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Michael Wood: The aphorisms of Karl Kraus, 7 March 2002

Dicta and Contradicta 
by Karl Kraus, translated by Jonathan McVity.
Illinois, 208 pp., £18.50, May 2001, 0 252 02648 9
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... Karl Kraus had many enemies, but his friends and admirers are something of a liability too. They insist on his unremitting probity and passion for justice, but his justice was all his own – there was no one else on the bench. ‘His vision was never unsteadied by scepticism,’ Erich Heller wrote. Walter Benjamin asserted that ‘Kraus never offered an argument that had not engaged his whole person ...

History’s Postman

Tom Nairn: The Jewishness of Karl Marx, 26 January 2006

Karl Marx ou l’esprit du monde 
by Jacques Attali.
Fayard, 549 pp., €23, May 2005, 2 213 62491 7
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... in a Radio 4 poll who they thought was the most important philosopher for today’s world replied Karl Marx – he was easily the winner, ahead of Hume, Plato, Karl Popper and others. Asked to comment, Eric Hobsbawm said he thought that the fall of Soviet Communism had at last allowed people to disentangle Marxism from ...

All Fresh Today

Michael Hofmann: Karen Solie, 3 April 2014

The Living Option: Selected Poems 
by Karen Solie.
Bloodaxe, 160 pp., £9.95, October 2013, 978 1 85224 994 6
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... an agnostic – what a modern poem can do, I would show them something by Lawrence Joseph, or Frederick Seidel, or Karen Solie, all different but all modern, all modo hodie, all fresh today. A poem of Solie’s is sentences in unpredictable but deep sequence in unpredictable but braced lines. It seems out of control, but isn’t; it exhibits grace while ...

Southern Discomfort

Bertram Wyatt-Brown, 8 June 1995

The Southern Tradition: The Achievement and Limitations of an American Conservatism 
by Eugene Genovese.
Harvard, 138 pp., £17.95, October 1994, 0 674 82527 6
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... Caroline and John Randolph of Roanoke, Old School Presbyterian defenders of slavery, T.S. Eliot, Karl Marx, Karl Barth, Reinhold Niebuhr, the Nashville Agrarians and their latterday apostles, Richard Weaver and Melvin Bradford. Liberals thus find themselves confronting a shrewd scholar who denies them the luxury of easy ...

Those Limbs We Admire

Anthony Grafton: Himmler’s Tacitus, 14 July 2011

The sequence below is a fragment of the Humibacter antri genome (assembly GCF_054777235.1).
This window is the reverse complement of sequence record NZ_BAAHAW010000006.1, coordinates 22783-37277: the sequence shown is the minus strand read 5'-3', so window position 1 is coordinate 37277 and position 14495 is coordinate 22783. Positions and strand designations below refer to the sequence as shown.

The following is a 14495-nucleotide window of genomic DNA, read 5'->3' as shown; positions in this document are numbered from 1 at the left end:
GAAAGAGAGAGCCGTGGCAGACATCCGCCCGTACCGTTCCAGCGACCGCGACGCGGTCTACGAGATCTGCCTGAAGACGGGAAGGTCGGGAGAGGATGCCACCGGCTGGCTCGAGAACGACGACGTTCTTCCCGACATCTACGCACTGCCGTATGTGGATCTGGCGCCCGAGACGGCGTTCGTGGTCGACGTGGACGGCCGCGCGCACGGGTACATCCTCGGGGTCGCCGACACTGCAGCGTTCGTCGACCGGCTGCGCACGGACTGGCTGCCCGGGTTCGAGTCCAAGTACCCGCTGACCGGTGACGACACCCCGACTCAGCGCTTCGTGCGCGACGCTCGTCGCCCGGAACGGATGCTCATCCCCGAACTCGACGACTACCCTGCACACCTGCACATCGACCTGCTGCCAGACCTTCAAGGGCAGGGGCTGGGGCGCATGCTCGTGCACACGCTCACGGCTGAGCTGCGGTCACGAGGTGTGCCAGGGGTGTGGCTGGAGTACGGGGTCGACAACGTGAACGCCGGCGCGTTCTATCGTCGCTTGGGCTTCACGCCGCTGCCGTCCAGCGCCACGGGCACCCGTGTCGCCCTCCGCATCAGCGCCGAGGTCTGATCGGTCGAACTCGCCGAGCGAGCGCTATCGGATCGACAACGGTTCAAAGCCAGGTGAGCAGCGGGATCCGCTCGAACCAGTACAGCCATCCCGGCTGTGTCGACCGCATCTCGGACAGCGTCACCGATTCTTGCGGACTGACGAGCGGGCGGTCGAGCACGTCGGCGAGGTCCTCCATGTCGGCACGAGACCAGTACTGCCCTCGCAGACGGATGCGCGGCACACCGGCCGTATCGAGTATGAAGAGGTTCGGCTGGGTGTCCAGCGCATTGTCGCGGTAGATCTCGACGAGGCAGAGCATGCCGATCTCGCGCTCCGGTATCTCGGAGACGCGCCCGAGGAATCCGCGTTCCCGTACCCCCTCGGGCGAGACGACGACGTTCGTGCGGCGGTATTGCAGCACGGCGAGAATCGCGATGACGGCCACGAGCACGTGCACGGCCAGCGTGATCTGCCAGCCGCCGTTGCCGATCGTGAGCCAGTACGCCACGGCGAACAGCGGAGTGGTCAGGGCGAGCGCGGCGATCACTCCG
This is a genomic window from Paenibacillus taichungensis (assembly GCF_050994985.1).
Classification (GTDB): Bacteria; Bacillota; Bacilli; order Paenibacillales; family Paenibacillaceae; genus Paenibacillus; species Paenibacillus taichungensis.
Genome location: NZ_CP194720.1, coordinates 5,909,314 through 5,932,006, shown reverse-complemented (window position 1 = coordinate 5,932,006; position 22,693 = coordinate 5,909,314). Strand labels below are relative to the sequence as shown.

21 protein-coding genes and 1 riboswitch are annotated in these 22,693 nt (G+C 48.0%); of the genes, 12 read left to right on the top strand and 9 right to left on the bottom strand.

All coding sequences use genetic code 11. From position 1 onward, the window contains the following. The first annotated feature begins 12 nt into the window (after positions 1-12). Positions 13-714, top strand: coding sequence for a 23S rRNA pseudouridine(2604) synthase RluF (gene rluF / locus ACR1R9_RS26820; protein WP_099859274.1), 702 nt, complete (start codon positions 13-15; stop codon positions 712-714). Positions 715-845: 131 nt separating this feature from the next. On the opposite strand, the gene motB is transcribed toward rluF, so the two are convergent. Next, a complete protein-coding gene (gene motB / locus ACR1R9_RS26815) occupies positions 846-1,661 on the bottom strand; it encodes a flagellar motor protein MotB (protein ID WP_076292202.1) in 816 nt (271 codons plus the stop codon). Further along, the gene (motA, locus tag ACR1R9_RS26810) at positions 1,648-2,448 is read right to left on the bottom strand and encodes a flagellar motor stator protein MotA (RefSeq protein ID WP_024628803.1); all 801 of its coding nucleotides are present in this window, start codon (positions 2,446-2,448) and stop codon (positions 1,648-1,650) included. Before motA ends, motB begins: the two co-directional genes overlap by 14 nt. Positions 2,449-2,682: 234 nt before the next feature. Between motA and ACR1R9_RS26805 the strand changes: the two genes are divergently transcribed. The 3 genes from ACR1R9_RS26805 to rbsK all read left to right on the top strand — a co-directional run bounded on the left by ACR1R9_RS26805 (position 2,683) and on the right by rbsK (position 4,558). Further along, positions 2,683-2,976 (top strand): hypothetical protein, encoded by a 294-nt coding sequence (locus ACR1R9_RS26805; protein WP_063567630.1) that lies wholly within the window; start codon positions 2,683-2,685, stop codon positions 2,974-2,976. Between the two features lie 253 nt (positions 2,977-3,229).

A Most Dangerous Book: Tacitus’ ‘Germania’ from the Roman Empire to the Third Reich 
by Christopher Krebs.
Norton, 303 pp., £18.99, June 2011, 978 0 393 06265 6
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... of civilisation. By contrast, the suave diplomat Giannantonio Campano, sent to woo the Emperor Frederick III to mount a crusade, waxed complimentary about the courage of the ancient Germans. ‘Are you then going to dither about fighting the Turks?’ he asked their descendants. At the end of the century, the bad boy of Renaissance scholarship, Giovanni ...

Julia Caesar

Marilyn Butler, 17 March 1983

The Prince and the Wild Geese 
by Brigid Brophy.
Hamish Hamilton, 62 pp., £5.95, February 1983, 0 241 10894 2
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... since he was six, and now occupies his leisure studying art in the studio of the Russian painter Karl Pavlovitch Bryulov, who is currently working on a 21-foot picture of The Last Days of Pompeii. Gagarin’s small, witty and contemporary drawings make an ironic commentary on Bryulov’s grandiose manner, and on that of his other leading artist friend, the ...

Glaucus and Ione

Hugh Lloyd-Jones, 17 April 1980

The Last Days of Pompeii 
by Edward George Bulwer-Lytton.
Sidgwick, 522 pp., £6.95, December 1979, 0 283 98587 9
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... to whose learning this review is much indebted, has identified it as one by the Russian artist Karl Brullov; it shows, in the sentimental fashion of the time, a series of pathetic incidents during the destruction of Pompeii. A year later, Bulwer published The Last Days of Pompeii, which was to prove the most successful of his many works. Critics as various ...

Even the stones spoke German

Brendan Simms: Wrotizla, Breslau, Wroclaw, 28 November 2002

Microcosm: Portrait of a Central European City 
by Norman Davies and Roger Moorhouse.
Cape, 585 pp., £20, April 2002, 0 224 06243 3